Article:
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Discussion Starter · #1 ·
Does anyone have any feedback or information on this? I really like the idea. In essence it is a scan tool application that can be downloaded for Android phones (and maybe iphones?) The app claims " View live OBD engine data on your Android phone - Connect to your vehicle ECU,Fully customisable dashboard screens - Design your own layouts and custom dials, use your own themes, retrieve Fault Codes (DTCs) and clear Check Engine lights - View fault descriptions using the built-in databases, & Check the performance of your vehicle with BHP / Torque / 0-60 & Quarter Mile widgets. One of my old co-workers purchased the app and the adapter for around $50. He absolutely loves it. He uses it on a 90's Toyota 4runner & a Toyota yaris. Has had no complaints.
I would like to purchase a scan tool... I realize you can buy the normal scan tools for around $35-$800 depending on what your needs are..

Just gathering information on products before I pull the trigger. Thanks everyone! Link below v

Torque OBD2 Wiki
 

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I've heard great things. I have a similar OBDII reader and app for my iPhone. Pretty much pays for itself in one use and you can actually get accurate readings from things like your coolant temp.
 

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You can get a reader for $20 on Amazon, I have & it's extremely useful.
 

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I bought one and it was useful for diagnosing issues with my O2 sensors. I used it after a short road trip that resulted in about a gallon of coolant boiled over due to a faulty radiator cap. I also used it to monitor issues with misfires due to heat soak.

The OBDII reader I purchased was this one: BAFX it's about $23.

Torque is a pretty awesome app. I use it with the OBDII reader quite often just to make sure things are running well or if I am worried about overheating. I don't remember how much the app cost but with the above reader it shouldn't be more than 30 or 35.
 

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I got the BAXF & an Android 7" tablet a few months back as well as Torque Pro. It does a really good job. Can't read all items live but provides a good deal of basic info; a lot more than I can understand. I rode around earlier this afternoon with it operating just for the heck of it. It's neat
 

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Does anyone have any feedback or information on this? I really like the idea. In essence it is a scan tool application that can be downloaded for Android phones (and maybe iphones?) The app claims " View live OBD engine data on your Android phone - Connect to your vehicle ECU,Fully customisable dashboard screens - Design your own layouts and custom dials, use your own themes, retrieve Fault Codes (DTCs) and clear Check Engine lights - View fault descriptions using the built-in databases, & Check the performance of your vehicle with BHP / Torque / 0-60 & Quarter Mile widgets. One of my old co-workers purchased the app and the adapter for around $50. He absolutely loves it. He uses it on a 90's Toyota 4runner & a Toyota yaris. Has had no complaints.
I would like to purchase a scan tool... I realize you can buy the normal scan tools for around $35-$800 depending on what your needs are..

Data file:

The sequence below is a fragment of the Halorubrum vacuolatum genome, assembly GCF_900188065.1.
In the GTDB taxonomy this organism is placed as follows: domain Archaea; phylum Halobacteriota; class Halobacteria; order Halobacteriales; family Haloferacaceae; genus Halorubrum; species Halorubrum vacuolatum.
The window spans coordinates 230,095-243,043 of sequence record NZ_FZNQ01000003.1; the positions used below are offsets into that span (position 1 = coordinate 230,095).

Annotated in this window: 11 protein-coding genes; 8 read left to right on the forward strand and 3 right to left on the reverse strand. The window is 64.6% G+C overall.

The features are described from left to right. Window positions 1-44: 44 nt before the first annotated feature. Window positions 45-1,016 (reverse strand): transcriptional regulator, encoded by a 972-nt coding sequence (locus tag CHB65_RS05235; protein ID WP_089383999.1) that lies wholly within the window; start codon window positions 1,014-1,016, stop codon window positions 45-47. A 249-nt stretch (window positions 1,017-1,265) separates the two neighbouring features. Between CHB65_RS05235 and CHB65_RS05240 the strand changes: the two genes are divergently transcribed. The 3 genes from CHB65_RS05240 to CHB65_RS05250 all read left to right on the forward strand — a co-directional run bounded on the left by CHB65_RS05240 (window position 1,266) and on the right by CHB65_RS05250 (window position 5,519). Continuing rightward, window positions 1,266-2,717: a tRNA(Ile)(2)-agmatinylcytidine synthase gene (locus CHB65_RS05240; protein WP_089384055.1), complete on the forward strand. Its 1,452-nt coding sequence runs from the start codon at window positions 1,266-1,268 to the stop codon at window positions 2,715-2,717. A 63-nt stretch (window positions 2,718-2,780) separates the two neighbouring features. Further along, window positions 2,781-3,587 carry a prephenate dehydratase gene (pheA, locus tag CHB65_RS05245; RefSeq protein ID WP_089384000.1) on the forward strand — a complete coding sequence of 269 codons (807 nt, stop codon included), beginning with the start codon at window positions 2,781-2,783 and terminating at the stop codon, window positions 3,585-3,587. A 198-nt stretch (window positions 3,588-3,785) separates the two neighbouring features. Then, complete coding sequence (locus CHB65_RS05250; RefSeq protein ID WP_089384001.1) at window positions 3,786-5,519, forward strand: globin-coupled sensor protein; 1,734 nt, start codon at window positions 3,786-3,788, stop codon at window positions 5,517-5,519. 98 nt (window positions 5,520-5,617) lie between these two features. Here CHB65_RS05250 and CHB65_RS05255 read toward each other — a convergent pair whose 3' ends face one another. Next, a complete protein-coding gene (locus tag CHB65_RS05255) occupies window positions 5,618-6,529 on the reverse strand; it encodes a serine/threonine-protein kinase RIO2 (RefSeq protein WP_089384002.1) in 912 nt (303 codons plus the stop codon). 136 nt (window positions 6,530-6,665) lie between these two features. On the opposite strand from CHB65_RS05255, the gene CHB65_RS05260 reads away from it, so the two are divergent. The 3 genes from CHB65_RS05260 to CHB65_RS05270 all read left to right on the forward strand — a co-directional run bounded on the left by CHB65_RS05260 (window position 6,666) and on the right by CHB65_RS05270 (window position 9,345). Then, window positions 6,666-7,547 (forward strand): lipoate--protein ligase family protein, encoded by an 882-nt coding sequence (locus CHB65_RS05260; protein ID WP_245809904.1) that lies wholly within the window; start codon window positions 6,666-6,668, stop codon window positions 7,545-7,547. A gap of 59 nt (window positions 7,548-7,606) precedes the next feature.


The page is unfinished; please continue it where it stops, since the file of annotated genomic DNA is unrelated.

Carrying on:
Just gathering information on products before I pull the trigger. Thanks everyone! Link below v

Torque OBD2 Wiki
So the OBDlink lx scan tool is on sale for $49. They list a few "premium" software bundles....are they necessary for the average Joe?

Dumb Q, but does the '99 TJ use the OBD2?...my '96 Fleetwood motorhome uses OBD1
 

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Torque pro is a good android app plus a Bluetooth dongle

All passenger cars and jeeps sold for legal on road use in USA 1996 and newer are OBD2

Trucks over something like 8200 or 8600 Max loaded vehicle weight did not fall under that mandate in 1996 and neither did motorcycles scooters and off road only vehicles including go carts
 

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I've heard great things. I have a similar OBDII reader and app for my iPhone. Pretty much pays for itself in one use and you can actually get accurate readings from things like your coolant temp.
I use an iPhone as well. What Reader are you using?
 

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There is a similar Apple app but typically people have issues with pairing with Bluetooth dongle and end up needing a slightly more expensive wifi dongle to plug into the OBD2 port but Apple is typically a more expensive way to do things
 

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Discussion Starter · #11 ·
So the OBDlink lx scan tool is on sale for $49. They list a few "premium" software bundles....are they necessary for the average Joe?

Dumb Q, but does the '99 TJ use the OBD2?...my '96 Fleetwood motorhome uses OBD1
Yes sir. I believe that your Jeep should have OB2. Most switched around 95'
 

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I have one, don't really use it on my jeep besides checking codes, but it's very helpful on my F350 PSD.
 

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I've picked one too, only used it to read a code on wife's Corolla. I could not use it on my ( now gone) '93 4 Runner since they did not have OBDII until 96.
 

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Android and an $8 Bluetooth reader off of Amazon. Works great on my TJ and on my son's Mini.
 
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